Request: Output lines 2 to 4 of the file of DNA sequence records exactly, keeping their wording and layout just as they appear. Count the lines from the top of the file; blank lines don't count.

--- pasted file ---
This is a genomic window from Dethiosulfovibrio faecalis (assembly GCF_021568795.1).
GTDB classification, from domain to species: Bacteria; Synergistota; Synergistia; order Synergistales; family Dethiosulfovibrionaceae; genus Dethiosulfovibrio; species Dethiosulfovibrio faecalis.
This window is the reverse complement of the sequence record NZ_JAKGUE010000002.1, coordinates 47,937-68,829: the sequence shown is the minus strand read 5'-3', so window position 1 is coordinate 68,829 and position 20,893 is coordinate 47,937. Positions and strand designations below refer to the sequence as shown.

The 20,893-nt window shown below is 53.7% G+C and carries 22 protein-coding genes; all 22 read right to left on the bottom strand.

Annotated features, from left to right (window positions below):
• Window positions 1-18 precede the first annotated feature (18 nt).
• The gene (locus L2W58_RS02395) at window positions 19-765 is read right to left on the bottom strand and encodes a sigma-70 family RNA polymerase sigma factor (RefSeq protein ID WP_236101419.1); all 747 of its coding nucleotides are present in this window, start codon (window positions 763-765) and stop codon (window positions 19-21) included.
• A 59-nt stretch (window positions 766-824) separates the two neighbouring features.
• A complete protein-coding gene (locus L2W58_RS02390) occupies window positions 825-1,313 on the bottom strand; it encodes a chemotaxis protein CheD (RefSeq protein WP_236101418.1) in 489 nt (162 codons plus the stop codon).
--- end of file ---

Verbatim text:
GTDB classification, from domain to species: Bacteria; Synergistota; Synergistia; order Synergistales; family Dethiosulfovibrionaceae; genus Dethiosulfovibrio; species Dethiosulfovibrio faecalis.
This window is the reverse complement of the sequence record NZ_JAKGUE010000002.1, coordinates 47,937-68,829: the sequence shown is the minus strand read 5'-3', so window position 1 is coordinate 68,829 and position 20,893 is coordinate 47,937. Positions and strand designations below refer to the sequence as shown.

The 20,893-nt window shown below is 53.7% G+C and carries 22 protein-coding genes; all 22 read right to left on the bottom strand.